Dr. Walensky: (01:39:52)
We have the most robust vaccine safety system than we have ever had in this country, in the roll out of this vaccine. Our vaccine adverse events reporting system, as Senator Murphy just described, has over 600,000 reports publicly available. We have a new V-safe system, which is developed specifically for the COVID 19 vaccine program. It uses a text message system, web surveys, to get people to provide their symptoms after they’ve been vaccinated. It includes over nine and a half million people and over 12 million health surveys. We have a pregnancy registry where we survey pregnant women. We are getting their information during their vaccine, after their vaccine in their first trimester. We call them in their second trimester, their third trimester, after their baby is born, and at three months. We’ve registered over 5,000 women in that. And we have over 24,000 who have been contacted. And we have a vaccine safety data link, which is collaboration with our academic institutions, which includes over seven and a half million people who initiated vaccination. This is the most robust vaccine safety system that’s ever been documented.
Senator Romney: (01:41:01)
And where might the public go to see what the probability is of various side effects or adverse effects from the vaccination?
Dr. Walensky: (01:41:07)
On our CDC website.
Senator Romney: (01:41:08)
Thank you. Appreciate that. Dr. Fauci, a number of us are concerned about mandates, obviously. The question, I sent you a text just to prep you for the question, but the question in this regard is, if we do have a mandate… And I’m thinking now of the mandate for private companies. If we do have a mandate, will it save lives? And is there an estimate of the number of lives that might be saved by virtue of having our private companies that have over 100 employees, either having their employees receive a vaccination or get a weekly test? If that occurs, will it save lives? And do you have an estimate of the number of lives that might save?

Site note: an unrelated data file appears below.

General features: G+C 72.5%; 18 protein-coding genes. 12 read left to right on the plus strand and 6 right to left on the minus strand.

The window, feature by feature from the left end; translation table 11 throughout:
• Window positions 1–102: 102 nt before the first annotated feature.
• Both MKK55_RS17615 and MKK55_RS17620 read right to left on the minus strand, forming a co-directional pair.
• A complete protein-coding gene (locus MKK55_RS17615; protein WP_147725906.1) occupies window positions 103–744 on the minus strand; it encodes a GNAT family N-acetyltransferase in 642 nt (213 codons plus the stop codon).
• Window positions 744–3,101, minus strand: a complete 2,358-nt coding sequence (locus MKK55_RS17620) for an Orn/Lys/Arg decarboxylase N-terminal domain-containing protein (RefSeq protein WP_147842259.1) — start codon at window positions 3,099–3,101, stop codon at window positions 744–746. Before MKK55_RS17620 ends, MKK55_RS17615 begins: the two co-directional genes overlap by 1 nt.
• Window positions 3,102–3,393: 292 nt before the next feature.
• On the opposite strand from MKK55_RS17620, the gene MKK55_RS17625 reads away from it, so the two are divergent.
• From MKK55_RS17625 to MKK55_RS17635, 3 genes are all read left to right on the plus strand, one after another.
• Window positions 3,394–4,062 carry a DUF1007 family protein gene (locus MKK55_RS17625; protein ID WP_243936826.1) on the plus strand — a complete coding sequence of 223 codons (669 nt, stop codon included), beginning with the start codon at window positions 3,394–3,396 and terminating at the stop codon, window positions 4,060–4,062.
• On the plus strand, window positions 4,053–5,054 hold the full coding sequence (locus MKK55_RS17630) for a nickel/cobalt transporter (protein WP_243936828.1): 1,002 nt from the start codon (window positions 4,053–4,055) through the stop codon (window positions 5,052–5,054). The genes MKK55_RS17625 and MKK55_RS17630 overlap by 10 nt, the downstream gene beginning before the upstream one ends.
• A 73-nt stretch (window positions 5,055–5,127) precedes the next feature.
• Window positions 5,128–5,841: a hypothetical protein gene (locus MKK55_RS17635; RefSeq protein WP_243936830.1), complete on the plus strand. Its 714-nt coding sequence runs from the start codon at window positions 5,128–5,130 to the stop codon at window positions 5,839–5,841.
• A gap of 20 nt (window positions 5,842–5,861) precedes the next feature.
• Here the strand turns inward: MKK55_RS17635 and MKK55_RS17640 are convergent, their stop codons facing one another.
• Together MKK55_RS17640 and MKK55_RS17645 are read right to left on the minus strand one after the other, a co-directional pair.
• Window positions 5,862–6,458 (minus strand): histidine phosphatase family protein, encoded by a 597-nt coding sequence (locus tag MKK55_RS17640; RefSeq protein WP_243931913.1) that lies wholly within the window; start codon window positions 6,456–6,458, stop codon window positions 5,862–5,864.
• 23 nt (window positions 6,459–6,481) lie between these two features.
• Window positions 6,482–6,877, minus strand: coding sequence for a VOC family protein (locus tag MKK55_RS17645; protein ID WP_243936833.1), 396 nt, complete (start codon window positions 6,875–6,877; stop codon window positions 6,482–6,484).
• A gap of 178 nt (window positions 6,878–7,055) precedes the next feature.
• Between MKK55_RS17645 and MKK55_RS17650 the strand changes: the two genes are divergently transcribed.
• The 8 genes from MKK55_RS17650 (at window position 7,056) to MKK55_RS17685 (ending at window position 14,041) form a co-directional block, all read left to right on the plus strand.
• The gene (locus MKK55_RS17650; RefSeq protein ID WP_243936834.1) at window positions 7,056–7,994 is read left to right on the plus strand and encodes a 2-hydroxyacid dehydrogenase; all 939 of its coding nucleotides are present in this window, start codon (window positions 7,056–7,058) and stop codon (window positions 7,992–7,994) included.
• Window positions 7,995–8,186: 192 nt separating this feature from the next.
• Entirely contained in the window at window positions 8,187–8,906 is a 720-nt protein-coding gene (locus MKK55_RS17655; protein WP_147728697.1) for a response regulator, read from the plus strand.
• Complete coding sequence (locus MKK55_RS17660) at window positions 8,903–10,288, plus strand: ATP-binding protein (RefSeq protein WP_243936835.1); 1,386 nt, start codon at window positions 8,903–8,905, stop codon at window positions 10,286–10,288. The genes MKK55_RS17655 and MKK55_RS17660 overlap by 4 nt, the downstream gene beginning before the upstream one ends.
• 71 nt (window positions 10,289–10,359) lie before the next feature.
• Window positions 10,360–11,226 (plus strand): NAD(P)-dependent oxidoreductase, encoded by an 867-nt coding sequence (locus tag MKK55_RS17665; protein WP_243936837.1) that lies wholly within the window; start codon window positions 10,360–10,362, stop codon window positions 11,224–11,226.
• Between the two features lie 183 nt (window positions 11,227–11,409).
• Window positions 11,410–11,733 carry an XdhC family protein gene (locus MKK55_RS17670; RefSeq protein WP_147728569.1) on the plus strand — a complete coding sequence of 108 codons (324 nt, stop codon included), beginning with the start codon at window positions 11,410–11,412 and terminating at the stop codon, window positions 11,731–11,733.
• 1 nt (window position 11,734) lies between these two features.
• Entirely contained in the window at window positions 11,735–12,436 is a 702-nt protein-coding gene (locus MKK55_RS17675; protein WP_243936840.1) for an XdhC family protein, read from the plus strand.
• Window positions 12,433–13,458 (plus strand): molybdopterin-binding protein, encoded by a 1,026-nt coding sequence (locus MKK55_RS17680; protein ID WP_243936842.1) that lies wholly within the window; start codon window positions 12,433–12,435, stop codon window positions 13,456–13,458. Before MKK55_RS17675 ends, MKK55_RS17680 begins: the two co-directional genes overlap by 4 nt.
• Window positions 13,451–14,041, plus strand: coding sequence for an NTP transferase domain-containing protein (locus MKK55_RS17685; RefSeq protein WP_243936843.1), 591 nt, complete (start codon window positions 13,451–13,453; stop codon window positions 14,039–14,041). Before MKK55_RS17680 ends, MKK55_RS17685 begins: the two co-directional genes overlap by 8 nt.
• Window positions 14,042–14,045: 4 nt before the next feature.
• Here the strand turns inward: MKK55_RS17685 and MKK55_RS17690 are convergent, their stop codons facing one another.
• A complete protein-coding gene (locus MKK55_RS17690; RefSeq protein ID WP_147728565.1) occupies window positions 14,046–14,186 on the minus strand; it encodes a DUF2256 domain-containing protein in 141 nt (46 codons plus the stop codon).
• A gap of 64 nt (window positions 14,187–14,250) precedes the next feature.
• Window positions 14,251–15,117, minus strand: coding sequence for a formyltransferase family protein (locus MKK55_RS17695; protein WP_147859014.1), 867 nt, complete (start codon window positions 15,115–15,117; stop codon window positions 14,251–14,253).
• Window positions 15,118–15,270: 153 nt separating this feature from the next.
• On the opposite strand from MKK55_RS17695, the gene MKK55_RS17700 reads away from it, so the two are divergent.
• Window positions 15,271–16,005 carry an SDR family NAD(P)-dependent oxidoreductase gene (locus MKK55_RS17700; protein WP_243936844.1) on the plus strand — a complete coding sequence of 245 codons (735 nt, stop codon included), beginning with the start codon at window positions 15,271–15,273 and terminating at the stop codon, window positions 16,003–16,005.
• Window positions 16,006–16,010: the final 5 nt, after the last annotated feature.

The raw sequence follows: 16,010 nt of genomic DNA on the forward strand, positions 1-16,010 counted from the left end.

Dr. Fauci: (01:41:51)
I have a very firm and confident answer to your first question, Senator. And I don’t have one of your second. But let me just explain very briefly. We know that vaccines absolutely save lives, and we know that mandates work. If you look at, for example, the percentage of people in United Airlines or in the Houston Medical Association, or in other organizations that have mandated, it works 99 plus percent. For example, with United airlines. So if you take the fact that mandates work and vaccines absolutely save lives, the answer to your question is, yes, it does save lives. What that number is, you’d have to do modeling, Senator, that I don’t have in front of me right now, to determine when people get vaccinated in a certain area, what is the chance of their having gotten infected? And given their underlying condition, what’s the chances of their having died or not? That information can likely be modeled, but I don’t have that for you right now.
Senator Romney: (01:42:52)
Yeah. I would think that given the information you do have, if you extrapolate from the information you have, as to where mandate have been imposed, such as United Airlines, and you apply it, you can calculate what the number of lives saved might be. I would think that would be helpful for me and for others who are concerned about mandates. We’re also concerned about lives lost and protecting human life. We also had a question from Senator Kaine about the long haulers, if you will, the long COVID. How serious are these long haul cases and what proportion of those that have COVID? Do you have a sense? Do we know the number? What proportion of those that have had COVID are subject to, if you will, serious long COVID conditions?
Dr. Fauci: (01:43:45)
A very good question, Senator, that we are now actually finding out more definitive data. There have been a number of published papers from different, smaller cohorts. We’re now putting a massive cohort study. And among the smaller of cohorts, it ranges from 10 to up to 30, 35% of people have varying degrees of prolonged symptomatology following the so-called resolution of the acute disease. Some of them can be relatively minor, but some of them can be incapacitating. For example, there are some individuals who have truly incapacitating fatigue. Where they were pretty healthy, athletic, and then following COVID, they never get back to their baseline. There are sleep disturbances. There are a thing called brain fog, which can be very disturbing to people where they can’t focus or concentrate. So the spectrum is wide. It can go from something that just is modestly bearable to something that incapacitates you. And that’s the reason why we have this study right now, looking at it, that’s about a $1.5 billion investment to try and sort that out.